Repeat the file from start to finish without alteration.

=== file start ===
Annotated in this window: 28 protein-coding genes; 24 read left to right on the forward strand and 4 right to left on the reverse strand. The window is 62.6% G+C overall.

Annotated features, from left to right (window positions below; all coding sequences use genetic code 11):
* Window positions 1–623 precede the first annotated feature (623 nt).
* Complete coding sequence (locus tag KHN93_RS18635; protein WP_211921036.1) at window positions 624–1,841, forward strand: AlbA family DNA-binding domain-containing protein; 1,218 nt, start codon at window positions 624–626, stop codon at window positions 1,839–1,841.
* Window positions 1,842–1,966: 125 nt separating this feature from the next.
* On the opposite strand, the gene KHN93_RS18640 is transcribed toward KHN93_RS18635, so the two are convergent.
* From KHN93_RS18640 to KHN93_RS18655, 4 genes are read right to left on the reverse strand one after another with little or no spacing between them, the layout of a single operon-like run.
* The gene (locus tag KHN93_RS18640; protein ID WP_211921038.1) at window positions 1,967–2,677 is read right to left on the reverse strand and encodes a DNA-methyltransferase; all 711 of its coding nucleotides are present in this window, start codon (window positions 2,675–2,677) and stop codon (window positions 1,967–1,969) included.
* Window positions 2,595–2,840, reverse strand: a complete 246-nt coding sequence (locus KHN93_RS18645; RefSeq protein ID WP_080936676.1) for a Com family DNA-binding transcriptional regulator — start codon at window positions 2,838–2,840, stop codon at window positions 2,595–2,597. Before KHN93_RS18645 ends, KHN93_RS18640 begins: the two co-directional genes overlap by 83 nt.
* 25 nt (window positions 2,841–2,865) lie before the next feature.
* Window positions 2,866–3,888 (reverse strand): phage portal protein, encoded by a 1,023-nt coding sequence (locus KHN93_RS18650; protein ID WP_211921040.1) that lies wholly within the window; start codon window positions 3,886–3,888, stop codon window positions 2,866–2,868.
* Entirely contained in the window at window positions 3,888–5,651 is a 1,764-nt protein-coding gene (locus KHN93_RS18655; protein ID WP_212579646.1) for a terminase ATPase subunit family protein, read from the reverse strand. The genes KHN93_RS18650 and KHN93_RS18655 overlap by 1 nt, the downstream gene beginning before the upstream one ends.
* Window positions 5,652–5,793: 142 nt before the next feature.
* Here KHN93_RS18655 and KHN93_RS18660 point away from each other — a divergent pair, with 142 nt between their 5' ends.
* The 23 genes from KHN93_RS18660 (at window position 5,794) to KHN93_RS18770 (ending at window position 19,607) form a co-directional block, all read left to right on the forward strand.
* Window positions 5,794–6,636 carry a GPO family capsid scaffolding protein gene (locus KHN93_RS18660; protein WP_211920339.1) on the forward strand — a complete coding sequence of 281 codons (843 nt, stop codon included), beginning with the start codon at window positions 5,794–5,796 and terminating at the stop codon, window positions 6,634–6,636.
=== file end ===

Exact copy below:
Annotated in this window: 28 protein-coding genes; 24 read left to right on the forward strand and 4 right to left on the reverse strand. The window is 62.6% G+C overall.

Annotated features, from left to right (window positions below; all coding sequences use genetic code 11):
* Window positions 1–623 precede the first annotated feature (623 nt).
* Complete coding sequence (locus tag KHN93_RS18635; protein WP_211921036.1) at window positions 624–1,841, forward strand: AlbA family DNA-binding domain-containing protein; 1,218 nt, start codon at window positions 624–626, stop codon at window positions 1,839–1,841.
* Window positions 1,842–1,966: 125 nt separating this feature from the next.
* On the opposite strand, the gene KHN93_RS18640 is transcribed toward KHN93_RS18635, so the two are convergent.
* From KHN93_RS18640 to KHN93_RS18655, 4 genes are read right to left on the reverse strand one after another with little or no spacing between them, the layout of a single operon-like run.
* The gene (locus tag KHN93_RS18640; protein ID WP_211921038.1) at window positions 1,967–2,677 is read right to left on the reverse strand and encodes a DNA-methyltransferase; all 711 of its coding nucleotides are present in this window, start codon (window positions 2,675–2,677) and stop codon (window positions 1,967–1,969) included.
* Window positions 2,595–2,840, reverse strand: a complete 246-nt coding sequence (locus KHN93_RS18645; RefSeq protein ID WP_080936676.1) for a Com family DNA-binding transcriptional regulator — start codon at window positions 2,838–2,840, stop codon at window positions 2,595–2,597. Before KHN93_RS18645 ends, KHN93_RS18640 begins: the two co-directional genes overlap by 83 nt.
* 25 nt (window positions 2,841–2,865) lie before the next feature.
* Window positions 2,866–3,888 (reverse strand): phage portal protein, encoded by a 1,023-nt coding sequence (locus KHN93_RS18650; protein ID WP_211921040.1) that lies wholly within the window; start codon window positions 3,886–3,888, stop codon window positions 2,866–2,868.
* Entirely contained in the window at window positions 3,888–5,651 is a 1,764-nt protein-coding gene (locus KHN93_RS18655; protein ID WP_212579646.1) for a terminase ATPase subunit family protein, read from the reverse strand. The genes KHN93_RS18650 and KHN93_RS18655 overlap by 1 nt, the downstream gene beginning before the upstream one ends.
* Window positions 5,652–5,793: 142 nt before the next feature.
* Here KHN93_RS18655 and KHN93_RS18660 point away from each other — a divergent pair, with 142 nt between their 5' ends.
* The 23 genes from KHN93_RS18660 (at window position 5,794) to KHN93_RS18770 (ending at window position 19,607) form a co-directional block, all read left to right on the forward strand.
* Window positions 5,794–6,636 carry a GPO family capsid scaffolding protein gene (locus KHN93_RS18660; protein WP_211920339.1) on the forward strand — a complete coding sequence of 281 codons (843 nt, stop codon included), beginning with the start codon at window positions 5,794–5,796 and terminating at the stop codon, window positions 6,634–6,636.